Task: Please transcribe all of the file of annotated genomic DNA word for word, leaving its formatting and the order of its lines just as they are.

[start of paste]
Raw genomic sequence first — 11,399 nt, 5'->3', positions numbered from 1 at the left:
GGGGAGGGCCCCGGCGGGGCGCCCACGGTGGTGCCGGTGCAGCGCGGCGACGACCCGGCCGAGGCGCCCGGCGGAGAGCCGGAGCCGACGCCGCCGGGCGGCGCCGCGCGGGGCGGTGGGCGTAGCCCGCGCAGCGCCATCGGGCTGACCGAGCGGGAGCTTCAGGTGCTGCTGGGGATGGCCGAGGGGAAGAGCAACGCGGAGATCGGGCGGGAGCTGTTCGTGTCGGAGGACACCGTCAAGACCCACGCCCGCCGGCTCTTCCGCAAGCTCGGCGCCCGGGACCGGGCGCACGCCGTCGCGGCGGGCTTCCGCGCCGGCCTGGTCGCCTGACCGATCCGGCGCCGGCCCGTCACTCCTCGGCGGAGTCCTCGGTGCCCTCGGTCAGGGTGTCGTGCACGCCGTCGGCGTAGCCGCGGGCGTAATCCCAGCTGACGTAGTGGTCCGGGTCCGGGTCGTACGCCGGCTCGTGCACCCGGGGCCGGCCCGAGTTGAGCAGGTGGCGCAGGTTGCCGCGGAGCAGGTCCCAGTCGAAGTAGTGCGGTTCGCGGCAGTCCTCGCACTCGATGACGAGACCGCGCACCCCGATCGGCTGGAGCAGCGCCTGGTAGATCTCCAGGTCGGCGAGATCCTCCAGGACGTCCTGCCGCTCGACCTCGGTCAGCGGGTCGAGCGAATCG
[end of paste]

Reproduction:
Raw genomic sequence first — 11,399 nt, 5'->3', positions numbered from 1 at the left:
GGGGAGGGCCCCGGCGGGGCGCCCACGGTGGTGCCGGTGCAGCGCGGCGACGACCCGGCCGAGGCGCCCGGCGGAGAGCCGGAGCCGACGCCGCCGGGCGGCGCCGCGCGGGGCGGTGGGCGTAGCCCGCGCAGCGCCATCGGGCTGACCGAGCGGGAGCTTCAGGTGCTGCTGGGGATGGCCGAGGGGAAGAGCAACGCGGAGATCGGGCGGGAGCTGTTCGTGTCGGAGGACACCGTCAAGACCCACGCCCGCCGGCTCTTCCGCAAGCTCGGCGCCCGGGACCGGGCGCACGCCGTCGCGGCGGGCTTCCGCGCCGGCCTGGTCGCCTGACCGATCCGGCGCCGGCCCGTCACTCCTCGGCGGAGTCCTCGGTGCCCTCGGTCAGGGTGTCGTGCACGCCGTCGGCGTAGCCGCGGGCGTAATCCCAGCTGACGTAGTGGTCCGGGTCCGGGTCGTACGCCGGCTCGTGCACCCGGGGCCGGCCCGAGTTGAGCAGGTGGCGCAGGTTGCCGCGGAGCAGGTCCCAGTCGAAGTAGTGCGGTTCGCGGCAGTCCTCGCACTCGATGACGAGACCGCGCACCCCGATCGGCTGGAGCAGCGCCTGGTAGATCTCCAGGTCGGCGAGATCCTCCAGGACGTCCTGCCGCTCGACCTCGGTCAGCGGGTCGAGCGAATCG